“You think we could lend it out?” she quavered.
“Why not?” demanded Father.
“Of course!” Mother said, brightening still more. “What
a wonderful idea! We could lend it out for funerals. Why, yes, indeed! Of course!”
Katie Conroy was already trying the bonnet on and turning this way and that before the mirror to see the crepe swish around behind her, and endeavoring to compose her genial features into an expression of grief and suffering.
Caddie was a little bewildered by all of this, but gradually her spirits, which had been so dashed by Mother’s superstitious horror of a widow’s bonnet, began to rise again.
“And you know, Harriet,” said Father, “I think Caddie should have charge of it, to lend out, I mean, when the occasion arises.”
“Well—” said Caddie. “All of the children helped to pay for it.”
“We’ll all be a committee to lend it out,” said Tom enthusiastically. “May we, Mother?”
“We’ll go out hunting for funerals, shall we, Mother?” shouted Warren.
“Of course, of course,” said Mother, smiling again. “Why, really, it’s just the thing this family’s been needing, I believe—just so long as
don’t have to wear it.”
“Oh, Mother,” Caddie said, “all I thought was how stylish it looked.”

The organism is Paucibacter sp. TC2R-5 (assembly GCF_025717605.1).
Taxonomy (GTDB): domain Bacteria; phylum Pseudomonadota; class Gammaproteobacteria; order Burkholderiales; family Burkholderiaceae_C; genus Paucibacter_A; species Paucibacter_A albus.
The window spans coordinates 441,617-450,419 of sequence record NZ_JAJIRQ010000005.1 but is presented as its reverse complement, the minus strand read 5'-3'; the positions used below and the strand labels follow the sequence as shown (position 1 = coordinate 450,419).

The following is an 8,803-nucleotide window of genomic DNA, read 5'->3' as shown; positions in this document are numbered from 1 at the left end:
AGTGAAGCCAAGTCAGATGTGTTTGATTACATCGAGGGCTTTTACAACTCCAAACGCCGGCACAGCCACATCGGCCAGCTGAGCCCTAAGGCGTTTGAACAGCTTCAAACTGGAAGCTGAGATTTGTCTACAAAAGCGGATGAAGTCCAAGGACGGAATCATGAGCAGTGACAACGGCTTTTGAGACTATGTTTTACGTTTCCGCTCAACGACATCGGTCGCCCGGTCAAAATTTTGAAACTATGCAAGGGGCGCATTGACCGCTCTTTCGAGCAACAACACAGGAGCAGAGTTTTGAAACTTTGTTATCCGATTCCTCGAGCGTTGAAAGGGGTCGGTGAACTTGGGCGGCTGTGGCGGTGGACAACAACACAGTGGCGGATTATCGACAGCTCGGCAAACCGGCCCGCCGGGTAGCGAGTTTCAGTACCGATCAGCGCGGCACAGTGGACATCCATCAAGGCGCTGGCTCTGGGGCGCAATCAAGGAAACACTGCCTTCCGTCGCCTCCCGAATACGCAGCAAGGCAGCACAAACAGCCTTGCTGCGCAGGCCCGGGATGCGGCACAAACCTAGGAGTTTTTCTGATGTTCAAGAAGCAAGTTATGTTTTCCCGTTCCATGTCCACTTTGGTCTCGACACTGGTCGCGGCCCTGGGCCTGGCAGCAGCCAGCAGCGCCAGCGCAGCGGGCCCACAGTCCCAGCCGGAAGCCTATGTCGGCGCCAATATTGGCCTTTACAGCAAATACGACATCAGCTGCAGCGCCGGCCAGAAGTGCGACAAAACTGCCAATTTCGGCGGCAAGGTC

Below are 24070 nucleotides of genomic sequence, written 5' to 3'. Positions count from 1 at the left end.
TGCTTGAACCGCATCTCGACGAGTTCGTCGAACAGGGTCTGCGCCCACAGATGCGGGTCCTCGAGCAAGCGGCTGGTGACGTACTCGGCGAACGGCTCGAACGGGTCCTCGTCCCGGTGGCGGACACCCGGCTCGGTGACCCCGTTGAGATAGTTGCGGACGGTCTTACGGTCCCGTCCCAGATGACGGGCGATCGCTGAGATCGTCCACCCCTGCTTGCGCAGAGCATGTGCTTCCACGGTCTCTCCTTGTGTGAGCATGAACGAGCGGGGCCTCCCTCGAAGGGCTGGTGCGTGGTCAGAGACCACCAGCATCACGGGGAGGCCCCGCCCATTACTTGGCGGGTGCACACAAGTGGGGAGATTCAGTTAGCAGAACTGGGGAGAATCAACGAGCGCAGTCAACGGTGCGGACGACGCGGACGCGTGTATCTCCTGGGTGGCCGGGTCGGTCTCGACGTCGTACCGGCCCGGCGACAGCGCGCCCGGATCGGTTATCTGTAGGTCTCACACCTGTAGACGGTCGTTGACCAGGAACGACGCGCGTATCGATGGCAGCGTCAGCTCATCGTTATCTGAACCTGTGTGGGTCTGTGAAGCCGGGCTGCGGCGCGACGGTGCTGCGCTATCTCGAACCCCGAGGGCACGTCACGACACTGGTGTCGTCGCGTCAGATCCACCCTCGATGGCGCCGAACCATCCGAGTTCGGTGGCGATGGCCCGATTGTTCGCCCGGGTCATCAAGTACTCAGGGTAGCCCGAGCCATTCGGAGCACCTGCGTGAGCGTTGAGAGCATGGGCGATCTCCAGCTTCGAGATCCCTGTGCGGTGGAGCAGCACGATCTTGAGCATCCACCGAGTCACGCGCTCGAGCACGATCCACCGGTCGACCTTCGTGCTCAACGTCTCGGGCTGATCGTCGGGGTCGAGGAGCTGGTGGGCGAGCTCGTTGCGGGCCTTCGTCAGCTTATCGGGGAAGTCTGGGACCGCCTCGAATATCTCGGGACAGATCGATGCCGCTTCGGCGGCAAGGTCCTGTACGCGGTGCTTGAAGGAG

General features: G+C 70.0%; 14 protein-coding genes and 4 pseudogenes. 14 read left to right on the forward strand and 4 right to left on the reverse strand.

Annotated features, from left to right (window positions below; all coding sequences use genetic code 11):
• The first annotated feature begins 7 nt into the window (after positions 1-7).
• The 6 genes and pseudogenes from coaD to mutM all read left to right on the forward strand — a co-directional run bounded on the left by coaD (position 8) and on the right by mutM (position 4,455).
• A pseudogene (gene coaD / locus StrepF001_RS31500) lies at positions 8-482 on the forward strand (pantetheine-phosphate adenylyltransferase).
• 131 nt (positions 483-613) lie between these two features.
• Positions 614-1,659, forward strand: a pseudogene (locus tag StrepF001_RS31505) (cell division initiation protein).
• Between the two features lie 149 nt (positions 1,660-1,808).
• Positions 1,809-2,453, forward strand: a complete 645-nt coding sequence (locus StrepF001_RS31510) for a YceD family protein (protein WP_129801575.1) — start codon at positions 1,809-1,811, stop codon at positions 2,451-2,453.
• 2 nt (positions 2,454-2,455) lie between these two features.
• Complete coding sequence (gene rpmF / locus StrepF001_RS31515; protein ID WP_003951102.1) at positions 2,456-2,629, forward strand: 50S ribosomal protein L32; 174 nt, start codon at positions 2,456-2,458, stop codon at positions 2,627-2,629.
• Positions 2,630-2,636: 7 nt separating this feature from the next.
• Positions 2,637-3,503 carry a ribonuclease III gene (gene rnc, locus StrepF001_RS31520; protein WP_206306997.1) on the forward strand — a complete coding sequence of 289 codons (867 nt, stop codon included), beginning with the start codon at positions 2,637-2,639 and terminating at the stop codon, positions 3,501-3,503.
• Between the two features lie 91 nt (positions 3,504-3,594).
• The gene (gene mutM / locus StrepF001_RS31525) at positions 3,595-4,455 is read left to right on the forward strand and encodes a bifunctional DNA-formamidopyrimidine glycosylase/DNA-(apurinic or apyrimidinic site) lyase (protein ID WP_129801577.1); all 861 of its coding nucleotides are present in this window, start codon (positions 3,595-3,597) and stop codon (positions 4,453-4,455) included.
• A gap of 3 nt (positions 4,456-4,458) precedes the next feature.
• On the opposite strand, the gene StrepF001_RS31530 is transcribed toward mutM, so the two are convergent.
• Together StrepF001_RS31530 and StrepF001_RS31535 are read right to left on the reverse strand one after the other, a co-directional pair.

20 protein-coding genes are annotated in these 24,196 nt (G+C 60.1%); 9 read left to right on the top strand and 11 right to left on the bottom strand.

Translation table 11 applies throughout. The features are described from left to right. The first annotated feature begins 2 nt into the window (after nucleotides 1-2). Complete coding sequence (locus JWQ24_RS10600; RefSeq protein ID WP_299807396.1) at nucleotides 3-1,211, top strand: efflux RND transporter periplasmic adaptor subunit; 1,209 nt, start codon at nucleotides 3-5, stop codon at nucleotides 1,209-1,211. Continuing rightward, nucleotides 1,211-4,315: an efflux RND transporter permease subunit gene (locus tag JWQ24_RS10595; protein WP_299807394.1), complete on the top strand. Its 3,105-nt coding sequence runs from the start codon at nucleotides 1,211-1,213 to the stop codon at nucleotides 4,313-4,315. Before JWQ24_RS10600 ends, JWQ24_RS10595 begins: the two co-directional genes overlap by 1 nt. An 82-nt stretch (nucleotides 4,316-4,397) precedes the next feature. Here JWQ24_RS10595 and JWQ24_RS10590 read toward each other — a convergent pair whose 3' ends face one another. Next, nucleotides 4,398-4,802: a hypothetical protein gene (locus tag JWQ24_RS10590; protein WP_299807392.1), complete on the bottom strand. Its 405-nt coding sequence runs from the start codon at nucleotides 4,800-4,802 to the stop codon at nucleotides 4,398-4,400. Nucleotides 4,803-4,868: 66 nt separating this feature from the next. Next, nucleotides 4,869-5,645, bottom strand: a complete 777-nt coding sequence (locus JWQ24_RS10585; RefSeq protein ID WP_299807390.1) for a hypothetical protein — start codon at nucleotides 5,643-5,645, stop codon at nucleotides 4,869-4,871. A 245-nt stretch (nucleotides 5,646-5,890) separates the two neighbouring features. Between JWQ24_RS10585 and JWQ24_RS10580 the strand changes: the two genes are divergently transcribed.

“And how about my Cousin Patrick’s wake then? I’d be that stylish, sure I’d do the poor spirit extra honor, I would,” cried Mrs. Conroy.
“Let Caddie be the one to say first,” said Mother.
Caddie drew a long breath.
“I’d be proud if you’d wear it, Katie. Indeed I would,” she said.
“But where’s baby Joe’s hat?” Clara asked.
They had forgotten the baby’s hat entirely, but now they all turned around to look for it. It had certainly vanished from the chair where Caddie had put it.
“Oh, look, will you? Just look!” cried Hetty.
There in the kitchen doorway stood the baby, balancing on his uncertain legs and grinning gleefully. On his head was the beautiful new hat, with the red streamers falling down over his nose. In the excitement over the mourning bonnet he had come in and helped himself to the thing which pleased him most.